“Where the Jews Aren’t: The Sad and Absurd Story of Birobidzhan, Russia’s Jewish Autonomous Region”

By Masha Gessen

Schocken Books, 170 pages, $25

With a new administration that seems to take a warmer view of Vladimir Putin than its predecessors, the United States may well develop a friendlier relationship with Russia in the coming years. This should be of particular concern to the Jewish community, given the history of oppression of Russia’s Jews and dissidents.

Masha Gessen has established herself as a leading chronicler of contemporary Russia’s dark side.  Now, she turns to a little-known corner of Soviet history: the establishment and decline of the state of Birobidzhan. Jews had long suffered at the hands of the czars, and the newly installed Bolshevik government intended Birobidzhan, a new state for Jews, to make up for those injustices. This autonomous region would provide a place for Jewish culture, particularly Yiddish language and literature, to flourish.

In the 1920s and 1930s, internal migrants and returning expatriates flocked to Birobidzhan, some driven by material desperation but others by an idealistic longing to claim a cultural homeland. This desire came to only limited fruition before culminating in devastation and defeat. Gessen uses the life of writer David Bergelson to personify this trajectory.

Born in Ukraine in 1884, Bergelson experimented with writing in Hebrew and Russian before switching to Yiddish, his father’s language. Fleeing from anti-Semitic violence, he settled in Berlin, writing grim fiction and both befriending and feuding with other notable Yiddish language writers. But discontent led him to return to the Soviet Union, whose government demanded he write pro-Birobidzhan propaganda in exchange for reentry.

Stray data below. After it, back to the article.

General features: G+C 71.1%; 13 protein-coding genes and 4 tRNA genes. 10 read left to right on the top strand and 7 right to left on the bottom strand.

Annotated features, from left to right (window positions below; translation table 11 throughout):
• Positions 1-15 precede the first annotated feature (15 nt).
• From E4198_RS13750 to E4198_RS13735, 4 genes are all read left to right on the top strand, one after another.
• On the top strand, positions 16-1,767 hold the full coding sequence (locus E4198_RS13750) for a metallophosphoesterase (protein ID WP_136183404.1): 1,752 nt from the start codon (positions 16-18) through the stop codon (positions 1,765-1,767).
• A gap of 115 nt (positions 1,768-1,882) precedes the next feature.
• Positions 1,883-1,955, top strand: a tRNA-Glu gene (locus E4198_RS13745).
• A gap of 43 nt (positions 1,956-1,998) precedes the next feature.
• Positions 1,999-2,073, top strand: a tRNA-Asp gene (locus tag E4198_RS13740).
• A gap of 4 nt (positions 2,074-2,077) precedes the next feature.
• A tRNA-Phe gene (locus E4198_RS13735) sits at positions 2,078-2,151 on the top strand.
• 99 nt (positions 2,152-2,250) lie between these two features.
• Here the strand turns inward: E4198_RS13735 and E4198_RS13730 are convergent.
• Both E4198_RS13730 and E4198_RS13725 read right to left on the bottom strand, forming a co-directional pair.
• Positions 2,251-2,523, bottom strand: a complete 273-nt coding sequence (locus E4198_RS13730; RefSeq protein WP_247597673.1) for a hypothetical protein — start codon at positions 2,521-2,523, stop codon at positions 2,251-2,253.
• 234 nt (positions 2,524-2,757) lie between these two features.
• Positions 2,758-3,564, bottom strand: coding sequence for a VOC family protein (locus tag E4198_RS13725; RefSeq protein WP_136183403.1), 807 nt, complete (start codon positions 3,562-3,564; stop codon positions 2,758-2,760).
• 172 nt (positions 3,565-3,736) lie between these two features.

Bergelson’s sad fate – he was executed for treason against the Soviet Union in 1952 – ties into the larger theme of Gessen’s book: “When should the Jews stay put and when should the Jews run?” Gessen ponders this question through the lens of her own experience, emigrating twice from the Soviet Union, and through the lives of Bergelson and Simon Dubnow, a historian whose ideas “refracted repeatedly … became the idea behind the Jewish settlement in Birobidzhan.”

Therein lies a flaw. “Where the Jews Aren’t,” at under 150 pages of text (plus index and notes), simply isn’t long enough to cover a major historical and moral question, two eventful lives, the author’s personal experiences and a satisfyingly detailed account of Birobidzhan. Though she offers a few telling details and anecdotes, Gessen sticks mostly to generalities when talking about the region’s history and culture, sacrificing narrative richness. Readers attracted solely to the book’s purported subject matter may come away disappointed.

“Where the Jews Aren’t” is available at The Ivy Bookshop, 6080 Falls Rd. February’s events at the Ivy include Katie Kitamura discussing her literary thriller “A Separation,” on Feb. 23 at 7 p.m. A full list of events is available at theivybookshop.com.

Rebecca Oppenheimer is The Ivy Bookshop’s content manager and lead book buyer.

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